Do you get emotional over emojis in the workplace?

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The ‘thumbs up’ emoji is the nation’s favourite way of conveying a ‘well done’ (51%), followed by the ‘OK’ emoji in second place (16%), ‘starry eyes’ (13%), ‘smiley face’ (11%) and ‘raised hands’ (10%).

That’s according to research by Perkbox, which polled 1,000 working Brits found to celebrate World Compliment Day, a global initiative to create the ‘Most Positive Day in the World’, and its inaugural #WorkplaceCultureWeek.

32% of employees say they still prefer to receive praise the ‘old school way’ through a written email. And of those who said they prefer an informal chat using emoji (49%), 27% believe it should only apply if the recipient is a millennial or younger, with one in five of the respondents saying this group believes emojis are more heartfelt. 

When asked what emojis are inappropriate in an office setting, top of the pile was a “kissing mark”, chosen by 64% of respondents, two people kissing, which came second (53%) , followed by “heart eyes” (50%), the “asleep” emoji (38%) and “rolling eyes” (27%). 

On the flip side, when it came to what emoji was the biggest compliment – in first place was the ‘party popper’ emoji, followed by ‘raised hands’, ‘bicep’, ‘thumbs up’, ‘clap’ and somewhat surprisingly the ‘star’ in final place.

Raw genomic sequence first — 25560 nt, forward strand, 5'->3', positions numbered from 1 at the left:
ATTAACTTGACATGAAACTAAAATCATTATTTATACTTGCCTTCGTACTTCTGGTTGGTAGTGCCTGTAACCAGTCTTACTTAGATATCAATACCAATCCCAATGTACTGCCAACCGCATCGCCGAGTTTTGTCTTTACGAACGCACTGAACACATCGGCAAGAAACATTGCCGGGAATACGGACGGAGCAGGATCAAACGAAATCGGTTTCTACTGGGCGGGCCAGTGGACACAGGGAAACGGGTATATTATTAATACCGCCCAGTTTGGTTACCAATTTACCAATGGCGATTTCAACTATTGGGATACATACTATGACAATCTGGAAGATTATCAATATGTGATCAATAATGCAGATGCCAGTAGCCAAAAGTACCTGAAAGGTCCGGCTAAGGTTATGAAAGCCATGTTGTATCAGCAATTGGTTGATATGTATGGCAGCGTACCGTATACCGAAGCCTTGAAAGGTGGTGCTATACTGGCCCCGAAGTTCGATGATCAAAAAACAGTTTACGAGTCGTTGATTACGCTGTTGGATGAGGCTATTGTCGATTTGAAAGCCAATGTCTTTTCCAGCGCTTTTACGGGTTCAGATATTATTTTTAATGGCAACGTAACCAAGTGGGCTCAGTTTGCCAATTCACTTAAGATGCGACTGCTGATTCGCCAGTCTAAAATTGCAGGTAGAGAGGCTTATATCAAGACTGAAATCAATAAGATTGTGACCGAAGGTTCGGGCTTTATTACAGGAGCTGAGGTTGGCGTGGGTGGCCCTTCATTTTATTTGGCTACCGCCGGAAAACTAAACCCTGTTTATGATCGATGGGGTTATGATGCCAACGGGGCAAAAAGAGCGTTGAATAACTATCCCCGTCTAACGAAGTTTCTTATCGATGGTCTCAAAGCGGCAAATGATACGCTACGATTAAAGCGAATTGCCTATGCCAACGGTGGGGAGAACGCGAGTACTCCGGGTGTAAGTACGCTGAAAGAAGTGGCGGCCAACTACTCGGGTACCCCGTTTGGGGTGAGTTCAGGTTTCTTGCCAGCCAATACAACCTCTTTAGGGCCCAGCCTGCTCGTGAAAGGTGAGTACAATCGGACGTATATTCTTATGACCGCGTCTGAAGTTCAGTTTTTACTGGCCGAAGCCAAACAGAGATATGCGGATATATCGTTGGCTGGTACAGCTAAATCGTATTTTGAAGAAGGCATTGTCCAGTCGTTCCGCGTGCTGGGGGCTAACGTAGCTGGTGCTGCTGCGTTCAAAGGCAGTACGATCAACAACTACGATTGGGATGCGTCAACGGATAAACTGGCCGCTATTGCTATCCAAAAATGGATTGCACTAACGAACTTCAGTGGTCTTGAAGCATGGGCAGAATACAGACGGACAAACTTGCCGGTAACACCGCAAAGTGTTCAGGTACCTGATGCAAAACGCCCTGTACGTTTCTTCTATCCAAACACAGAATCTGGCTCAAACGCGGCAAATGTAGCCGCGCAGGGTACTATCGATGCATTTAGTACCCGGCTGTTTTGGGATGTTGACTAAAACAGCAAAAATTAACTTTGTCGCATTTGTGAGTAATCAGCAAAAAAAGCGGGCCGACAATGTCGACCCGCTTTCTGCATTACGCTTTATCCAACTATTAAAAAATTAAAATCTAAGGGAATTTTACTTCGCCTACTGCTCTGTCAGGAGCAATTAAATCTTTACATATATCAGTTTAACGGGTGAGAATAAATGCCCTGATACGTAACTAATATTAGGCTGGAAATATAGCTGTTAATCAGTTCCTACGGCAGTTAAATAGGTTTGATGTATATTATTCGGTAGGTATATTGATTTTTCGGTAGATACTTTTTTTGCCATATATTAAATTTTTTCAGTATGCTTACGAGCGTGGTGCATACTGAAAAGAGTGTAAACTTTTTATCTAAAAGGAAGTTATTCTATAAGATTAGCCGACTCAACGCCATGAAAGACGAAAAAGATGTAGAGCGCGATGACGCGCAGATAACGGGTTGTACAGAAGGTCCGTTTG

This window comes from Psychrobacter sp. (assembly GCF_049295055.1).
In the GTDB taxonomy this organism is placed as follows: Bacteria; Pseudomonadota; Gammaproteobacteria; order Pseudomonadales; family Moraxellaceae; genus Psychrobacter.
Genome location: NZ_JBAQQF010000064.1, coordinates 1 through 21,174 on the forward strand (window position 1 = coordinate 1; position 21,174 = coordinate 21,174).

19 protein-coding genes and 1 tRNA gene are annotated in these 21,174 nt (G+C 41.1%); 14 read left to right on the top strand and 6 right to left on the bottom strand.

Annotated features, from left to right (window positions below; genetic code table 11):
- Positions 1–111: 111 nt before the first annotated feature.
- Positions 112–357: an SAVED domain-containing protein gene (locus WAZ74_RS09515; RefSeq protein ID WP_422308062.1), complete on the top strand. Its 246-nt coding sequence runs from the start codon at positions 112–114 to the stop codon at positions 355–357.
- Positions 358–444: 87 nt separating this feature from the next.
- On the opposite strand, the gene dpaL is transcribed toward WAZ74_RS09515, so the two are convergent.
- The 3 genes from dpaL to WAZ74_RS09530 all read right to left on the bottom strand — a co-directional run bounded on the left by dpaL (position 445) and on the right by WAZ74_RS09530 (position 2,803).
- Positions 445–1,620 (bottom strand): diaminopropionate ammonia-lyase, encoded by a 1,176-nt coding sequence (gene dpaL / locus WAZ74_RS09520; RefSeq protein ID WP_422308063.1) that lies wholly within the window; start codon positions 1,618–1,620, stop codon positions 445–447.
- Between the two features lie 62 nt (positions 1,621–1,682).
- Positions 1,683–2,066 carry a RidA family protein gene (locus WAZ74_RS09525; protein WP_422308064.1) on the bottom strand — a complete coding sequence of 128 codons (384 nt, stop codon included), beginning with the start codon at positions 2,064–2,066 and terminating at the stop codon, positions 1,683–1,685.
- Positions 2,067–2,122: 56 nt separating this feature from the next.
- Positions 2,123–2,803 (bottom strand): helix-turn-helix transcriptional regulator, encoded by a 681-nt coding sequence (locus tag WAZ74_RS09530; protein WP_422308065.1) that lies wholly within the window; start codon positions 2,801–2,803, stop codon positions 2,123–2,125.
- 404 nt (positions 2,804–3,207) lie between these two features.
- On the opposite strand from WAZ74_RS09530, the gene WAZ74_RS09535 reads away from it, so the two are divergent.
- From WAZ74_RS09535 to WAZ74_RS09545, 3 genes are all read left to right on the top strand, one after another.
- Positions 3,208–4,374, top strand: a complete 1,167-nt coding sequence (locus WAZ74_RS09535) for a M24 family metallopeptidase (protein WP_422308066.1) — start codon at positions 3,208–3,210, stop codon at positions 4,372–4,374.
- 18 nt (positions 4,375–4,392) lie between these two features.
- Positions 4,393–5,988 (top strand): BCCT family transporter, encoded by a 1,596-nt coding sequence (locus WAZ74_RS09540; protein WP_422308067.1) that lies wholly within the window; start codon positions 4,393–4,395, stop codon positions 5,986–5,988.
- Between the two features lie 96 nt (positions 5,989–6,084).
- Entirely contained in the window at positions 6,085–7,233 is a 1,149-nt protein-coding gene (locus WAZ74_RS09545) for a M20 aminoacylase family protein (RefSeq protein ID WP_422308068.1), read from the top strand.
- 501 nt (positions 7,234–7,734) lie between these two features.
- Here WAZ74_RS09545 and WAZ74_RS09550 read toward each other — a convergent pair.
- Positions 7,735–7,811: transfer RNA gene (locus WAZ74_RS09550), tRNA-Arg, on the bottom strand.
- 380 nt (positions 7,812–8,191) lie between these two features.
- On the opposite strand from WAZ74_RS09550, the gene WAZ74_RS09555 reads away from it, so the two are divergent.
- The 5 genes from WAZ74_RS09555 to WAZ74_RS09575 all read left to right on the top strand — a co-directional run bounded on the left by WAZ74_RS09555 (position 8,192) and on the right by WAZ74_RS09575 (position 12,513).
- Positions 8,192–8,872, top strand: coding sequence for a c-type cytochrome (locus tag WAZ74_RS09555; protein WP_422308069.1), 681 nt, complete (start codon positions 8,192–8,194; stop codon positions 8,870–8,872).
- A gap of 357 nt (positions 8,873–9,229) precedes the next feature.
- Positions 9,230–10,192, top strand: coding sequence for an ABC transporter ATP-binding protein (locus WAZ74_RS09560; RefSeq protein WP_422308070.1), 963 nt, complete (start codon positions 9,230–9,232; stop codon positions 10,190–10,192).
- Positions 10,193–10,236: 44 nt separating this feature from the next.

In fact, 71% of respondents feel emojis should be encouraged in a workplace setting, which is one of the reasons why Perkbox has incorporated emojis into its Recognition platform, allowing employees to recognise each other using emojis such as balloons and party poppers. 

Perkbox also partnered with SEMrush to investigate online trends regarding compliments further. ‘How to respond to a compliment’ is being searched online more frequently every year with a 22% yearly increase from 2018 50 2019. Another interesting trend in the findings is that there’s been a significant increase in searches around how to compliment a girl (22% yearly increase) vs. how to compliment a guy (also a 22% yearly increase). 

Image by Gino Crescoli from Pixabay

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    Stuart O'Brien

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